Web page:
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2006 - American Political Science Association Pages: 41 pages || Words: 12203 words || 
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1. Grose, Christian. "Valence Advantages and Ideological Shirking in the U.S. Senate: Why Do Senators Take Positions That Are Different From Their Constituents' Preferences?" Paper presented at the annual meeting of the American Political Science Association, Marriott, Loews Philadelphia, and the Pennsylvania Convention Center, Philadelphia, PA, Aug 31, 2006 <Not Available>. 2018-12-13 <http://citation.allacademic.com/meta/p151774_index.html>
Publication Type: Proceeding
Abstract: Do non-policy valence advantages that incumbent members of Congress possess affect spatial position-taking? Are legislators who deliver substantial amounts of federal largesse more likely to diverge from their constituency medians? Are legislators who are perceived as more competent than their opponents more likely to diverge from the preferences of their constituents? I argue and empirically demonstrate that valence advantages such as the distribution of “pork” projects and legislator competence allow incumbent legislators to deviate from the policy preferences of their constituents (in some instances). Formal valence theories of position-taking are examined in this paper, and I argue for an expansive definition of valence advantages that includes both valence policies and non-policy valence characteristics. I show that valence advantages sometimes cause legislators to converge to their constituents’ preferences and to sometimes diverge. I test the expectations of valence theories of congressional position-taking by examining an example of a valence issue (distributive policy) and a valence characteristic (an incumbent’s perceived competence relative to his or her challenger). These empirical tests are conducted with original data on senators’ divergence from their states’ median voters during the 104th-107th Congresses (1995-2002). One key contribution of this paper is the creation of ideal point estimates of legislators and constituency medians on a common scale using Bayesian MCMC ideal point estimation techniques (similar to the popular NOMINATE scores, though unlike NOMINATE, these scores include measures of constituents and senators). The findings are that valence theories of position-taking are demonstrated when examining incumbent divergence from the constituency median. In sum, senators with no valence advantage diverge from their constituents; senators with small valence advantages move closer to their constituents; and senators with large valence advantages are able to deviate far off of their constituents’ preferences. The implications of these results are that senators who deliver very large amounts of federal outlays to a state or senators perceived as very competent relative to their campaign challengers are able to vote closer to their own personal preferences than to their constituents’ preferences.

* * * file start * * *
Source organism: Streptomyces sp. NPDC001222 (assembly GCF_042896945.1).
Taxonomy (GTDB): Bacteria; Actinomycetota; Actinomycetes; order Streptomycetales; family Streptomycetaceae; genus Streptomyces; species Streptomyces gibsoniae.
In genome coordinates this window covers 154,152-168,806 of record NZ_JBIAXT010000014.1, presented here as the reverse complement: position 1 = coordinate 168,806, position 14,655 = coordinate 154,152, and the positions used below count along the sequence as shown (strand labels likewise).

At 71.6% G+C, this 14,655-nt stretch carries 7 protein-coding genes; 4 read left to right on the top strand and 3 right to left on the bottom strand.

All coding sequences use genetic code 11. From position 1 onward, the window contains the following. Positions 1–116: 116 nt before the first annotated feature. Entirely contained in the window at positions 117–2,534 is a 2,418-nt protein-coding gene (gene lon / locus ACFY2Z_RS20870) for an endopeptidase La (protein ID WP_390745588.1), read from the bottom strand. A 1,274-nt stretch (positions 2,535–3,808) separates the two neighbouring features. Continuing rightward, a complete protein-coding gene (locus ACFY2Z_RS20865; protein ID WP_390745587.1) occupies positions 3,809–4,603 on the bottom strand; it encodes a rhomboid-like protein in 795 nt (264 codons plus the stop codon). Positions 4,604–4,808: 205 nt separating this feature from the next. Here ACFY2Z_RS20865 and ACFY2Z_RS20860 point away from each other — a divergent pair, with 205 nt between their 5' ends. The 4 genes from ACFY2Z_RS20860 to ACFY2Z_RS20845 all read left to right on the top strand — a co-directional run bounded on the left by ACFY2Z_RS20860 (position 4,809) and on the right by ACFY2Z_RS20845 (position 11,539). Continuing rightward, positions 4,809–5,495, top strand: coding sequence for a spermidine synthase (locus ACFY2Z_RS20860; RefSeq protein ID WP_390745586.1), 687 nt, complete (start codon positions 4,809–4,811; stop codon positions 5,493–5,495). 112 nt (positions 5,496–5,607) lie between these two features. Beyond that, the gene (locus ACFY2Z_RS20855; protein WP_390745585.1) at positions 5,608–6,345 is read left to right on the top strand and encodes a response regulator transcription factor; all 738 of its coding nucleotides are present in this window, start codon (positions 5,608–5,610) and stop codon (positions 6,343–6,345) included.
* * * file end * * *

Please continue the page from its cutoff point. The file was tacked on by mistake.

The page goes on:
2009 - Midwest Political Science Association 67th Annual National Conference Words: 174 words || 
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2. Choi, Jangsup. "The Incumbent Senator’s Ideological Vulnerability and Challenger Entry into Senate Elections" Paper presented at the annual meeting of the Midwest Political Science Association 67th Annual National Conference, The Palmer House Hilton, Chicago, IL, <Not Available>. 2018-12-13 <http://citation.allacademic.com/meta/p362992_index.html>
Publication Type: Conference Paper/Unpublished Manuscript
Abstract: The incumbent senator’s ideological vulnerability tends to cause the emergence of the quality challenger. The quality challenger is characterized as strategic: she is more likely to enter the contest when her prospects for winning the election are most favorable. _x000d__x000d_This study asserts that the probability that the quality challenger enters the Senate election is dependent on the ideological congruence of the incumbent senator. The most fundamental aspect to discern the incumbent’s vulnerability is how acutely she has advanced constituency’s interests in terms of ideological representation on roll call votes. The ideological deviation of the incumbent senator from the ideological preference of constituency produces a favorable condition that enhances the challenger’s prospects for winning the election, facilitating the emergence of the quality challenger. _x000d__x000d_Using Senate elections where the incumbent senator runs for reelection from 1962 to 2006, this study reveals the relationship between the ideological distance of the incumbent senator and her probability of facing the quality challenger, shedding light on the conditional nature illustrating the strategic emergence of the quality challenger in Senate elections.

2013 - SSSA Annual Meeting Words: 250 words || 
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3. Mugglestone, Konrad. and Nuñez, Gilbert. "“From the Senate Chamber to the Oval Office: The Changing Behavior of Presidential Hopefuls in the U.S. Senate”" Paper presented at the annual meeting of the SSSA Annual Meeting, New Orleans Marriott, New Orleans, Louisiana, Mar 27, 2013 <Not Available>. 2018-12-13 <http://citation.allacademic.com/meta/p634499_index.html>
Publication Type: Panel Paper
Review Method: Peer Reviewed